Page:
Since Valentyna needed a visa to come to the United States, the next travel steps were tricky. A few years prior, Olga and her husband had their first child and they had tried to get a visa for Valentyna, but it had been denied and they were worried that it would happen again. Then President Biden announced the U.S.’s intentions to help in the crisis and welcome 100,000 Ukrainians. They were immediately encouraged, although still apprehensive about being able to get a visa quickly enough. Without seeing another option, they all booked a hotel and flights to Mexico to then try to cross the boarder together. It was almost the day to travel when President Biden announced “United For Ukraine” which would allow Ukrainians to apply for humanitarian parolee status. Once they researched the process and used Olga’s husband as the American tie and sponsor, Valentyna was approved and was told she had 90 days to travel.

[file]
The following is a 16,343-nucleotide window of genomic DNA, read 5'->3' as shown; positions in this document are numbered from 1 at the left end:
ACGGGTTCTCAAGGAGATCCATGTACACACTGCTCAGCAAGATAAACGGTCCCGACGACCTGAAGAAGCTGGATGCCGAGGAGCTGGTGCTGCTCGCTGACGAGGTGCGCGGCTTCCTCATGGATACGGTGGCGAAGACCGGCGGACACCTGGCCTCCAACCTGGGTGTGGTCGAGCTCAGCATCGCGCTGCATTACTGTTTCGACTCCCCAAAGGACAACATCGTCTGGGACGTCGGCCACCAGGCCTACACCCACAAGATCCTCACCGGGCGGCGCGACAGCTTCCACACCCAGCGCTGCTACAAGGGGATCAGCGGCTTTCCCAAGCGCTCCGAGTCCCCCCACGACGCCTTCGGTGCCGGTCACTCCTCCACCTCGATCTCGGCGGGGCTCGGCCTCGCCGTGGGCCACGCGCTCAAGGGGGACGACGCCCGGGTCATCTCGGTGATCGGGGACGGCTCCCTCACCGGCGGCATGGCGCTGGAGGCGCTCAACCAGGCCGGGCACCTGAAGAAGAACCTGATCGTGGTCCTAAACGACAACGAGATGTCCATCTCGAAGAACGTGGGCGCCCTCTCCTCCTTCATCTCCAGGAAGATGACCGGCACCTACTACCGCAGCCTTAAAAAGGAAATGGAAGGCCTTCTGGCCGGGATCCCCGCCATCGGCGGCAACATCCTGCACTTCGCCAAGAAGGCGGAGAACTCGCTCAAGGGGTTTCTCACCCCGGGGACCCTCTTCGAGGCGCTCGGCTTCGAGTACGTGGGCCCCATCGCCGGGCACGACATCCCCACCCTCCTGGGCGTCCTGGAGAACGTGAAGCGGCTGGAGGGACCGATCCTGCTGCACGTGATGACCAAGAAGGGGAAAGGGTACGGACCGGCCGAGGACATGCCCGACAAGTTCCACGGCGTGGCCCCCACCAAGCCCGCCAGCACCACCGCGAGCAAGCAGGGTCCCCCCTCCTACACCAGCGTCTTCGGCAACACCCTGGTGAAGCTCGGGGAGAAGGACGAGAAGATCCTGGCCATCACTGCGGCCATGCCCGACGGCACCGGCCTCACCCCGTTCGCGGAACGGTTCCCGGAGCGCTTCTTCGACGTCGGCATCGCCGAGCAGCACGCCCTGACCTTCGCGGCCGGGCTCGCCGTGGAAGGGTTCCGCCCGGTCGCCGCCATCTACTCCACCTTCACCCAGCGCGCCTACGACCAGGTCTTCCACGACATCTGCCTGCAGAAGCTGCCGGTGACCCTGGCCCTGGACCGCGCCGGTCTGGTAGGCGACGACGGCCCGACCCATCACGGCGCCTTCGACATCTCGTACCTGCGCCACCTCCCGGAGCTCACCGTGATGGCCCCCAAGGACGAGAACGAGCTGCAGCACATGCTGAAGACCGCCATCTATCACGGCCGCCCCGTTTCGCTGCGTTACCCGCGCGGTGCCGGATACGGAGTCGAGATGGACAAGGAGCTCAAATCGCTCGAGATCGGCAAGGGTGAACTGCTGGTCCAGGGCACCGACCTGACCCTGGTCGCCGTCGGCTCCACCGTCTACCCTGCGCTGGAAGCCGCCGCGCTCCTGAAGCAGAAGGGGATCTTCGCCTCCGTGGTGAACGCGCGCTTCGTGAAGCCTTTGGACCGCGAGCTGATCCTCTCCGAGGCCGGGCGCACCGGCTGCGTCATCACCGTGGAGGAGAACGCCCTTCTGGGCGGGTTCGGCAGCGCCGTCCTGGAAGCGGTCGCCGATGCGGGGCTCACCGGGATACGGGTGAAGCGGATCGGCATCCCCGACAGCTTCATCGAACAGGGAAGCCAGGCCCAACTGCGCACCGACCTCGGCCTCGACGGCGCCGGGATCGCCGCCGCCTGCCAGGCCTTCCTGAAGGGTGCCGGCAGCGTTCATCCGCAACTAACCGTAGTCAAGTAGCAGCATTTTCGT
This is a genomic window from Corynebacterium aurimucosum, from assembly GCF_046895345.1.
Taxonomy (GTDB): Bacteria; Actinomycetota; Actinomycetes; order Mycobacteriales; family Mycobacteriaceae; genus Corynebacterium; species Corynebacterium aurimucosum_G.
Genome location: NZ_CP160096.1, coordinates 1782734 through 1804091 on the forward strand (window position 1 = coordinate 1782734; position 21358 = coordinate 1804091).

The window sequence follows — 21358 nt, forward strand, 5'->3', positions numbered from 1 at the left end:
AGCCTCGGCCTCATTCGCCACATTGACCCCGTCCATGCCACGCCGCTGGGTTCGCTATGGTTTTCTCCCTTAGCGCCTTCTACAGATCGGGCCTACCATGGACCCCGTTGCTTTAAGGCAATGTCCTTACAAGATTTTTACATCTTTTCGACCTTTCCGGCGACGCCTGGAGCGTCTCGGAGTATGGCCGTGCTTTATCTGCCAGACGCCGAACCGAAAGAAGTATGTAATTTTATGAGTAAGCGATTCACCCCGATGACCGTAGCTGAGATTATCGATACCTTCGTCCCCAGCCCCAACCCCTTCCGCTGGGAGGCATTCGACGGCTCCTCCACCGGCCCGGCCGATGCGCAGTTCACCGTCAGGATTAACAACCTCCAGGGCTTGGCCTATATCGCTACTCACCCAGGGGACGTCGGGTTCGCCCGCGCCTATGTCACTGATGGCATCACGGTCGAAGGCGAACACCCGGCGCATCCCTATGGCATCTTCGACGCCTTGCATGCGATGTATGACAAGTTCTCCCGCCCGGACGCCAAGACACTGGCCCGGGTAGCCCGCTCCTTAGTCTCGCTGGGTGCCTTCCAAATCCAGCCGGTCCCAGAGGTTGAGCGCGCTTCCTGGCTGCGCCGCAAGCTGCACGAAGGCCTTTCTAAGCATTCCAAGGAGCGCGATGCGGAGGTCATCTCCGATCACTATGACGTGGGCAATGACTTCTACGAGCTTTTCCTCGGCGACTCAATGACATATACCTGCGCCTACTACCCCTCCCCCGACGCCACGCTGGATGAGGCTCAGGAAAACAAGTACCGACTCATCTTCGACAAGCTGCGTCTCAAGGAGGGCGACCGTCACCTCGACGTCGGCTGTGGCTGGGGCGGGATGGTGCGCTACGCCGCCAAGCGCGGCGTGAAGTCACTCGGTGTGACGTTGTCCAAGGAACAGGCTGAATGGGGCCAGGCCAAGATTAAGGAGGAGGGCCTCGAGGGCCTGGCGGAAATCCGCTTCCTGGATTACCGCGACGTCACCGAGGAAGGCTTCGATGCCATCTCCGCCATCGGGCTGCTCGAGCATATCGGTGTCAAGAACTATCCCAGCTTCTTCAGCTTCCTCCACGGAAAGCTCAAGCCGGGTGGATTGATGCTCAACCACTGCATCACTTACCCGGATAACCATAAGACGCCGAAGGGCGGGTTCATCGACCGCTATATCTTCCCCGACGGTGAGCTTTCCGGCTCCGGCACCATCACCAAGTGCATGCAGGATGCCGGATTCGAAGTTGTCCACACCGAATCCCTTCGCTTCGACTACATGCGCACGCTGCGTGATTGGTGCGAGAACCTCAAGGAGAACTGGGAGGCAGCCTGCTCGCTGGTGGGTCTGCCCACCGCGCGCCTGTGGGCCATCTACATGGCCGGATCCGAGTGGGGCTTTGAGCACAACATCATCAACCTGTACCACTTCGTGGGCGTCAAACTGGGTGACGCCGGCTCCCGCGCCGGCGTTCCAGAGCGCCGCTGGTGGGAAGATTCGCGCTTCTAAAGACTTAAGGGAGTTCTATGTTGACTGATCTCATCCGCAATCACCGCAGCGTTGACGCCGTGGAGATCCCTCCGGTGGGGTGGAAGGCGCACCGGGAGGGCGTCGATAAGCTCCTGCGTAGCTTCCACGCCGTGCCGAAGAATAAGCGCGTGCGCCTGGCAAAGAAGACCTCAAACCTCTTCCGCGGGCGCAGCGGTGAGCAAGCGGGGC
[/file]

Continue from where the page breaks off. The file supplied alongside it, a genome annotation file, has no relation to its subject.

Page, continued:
On May 10 Valentyna finally made it to Memphis. Once here, they quickly realized how expensive this process would be as Valentyna needed regular medical help along with required U.S. vaccines and medical screenings. With no insurance, the bills quickly pilled on. On May 21, things started to look up as another act was passed to provide Ukrainians with the same benefits as refugees during their allotted 2 year stay. This meant that Valentyna could now get a monthly stipend and insurance. They needed to find a place where they could start filing for these benefits. That’s when they learned about World Relief Memphis.
After reaching out via phone and email, they were able to get connected with their caseworker Peyton. Peyton helped show Valentyna all the benefits that she qualified for and got her started on filing for the various programs. Olga shared how big of an advocate Peyton has been for them. They have had to deal with frustrating situations at places like the Social Security office, but Peyton helped them persevere. “It’s been a big help. I don’t know how we’d do it without her.” Olga went on to share that “before we got to World Relief Memphis it felt like no one cared.”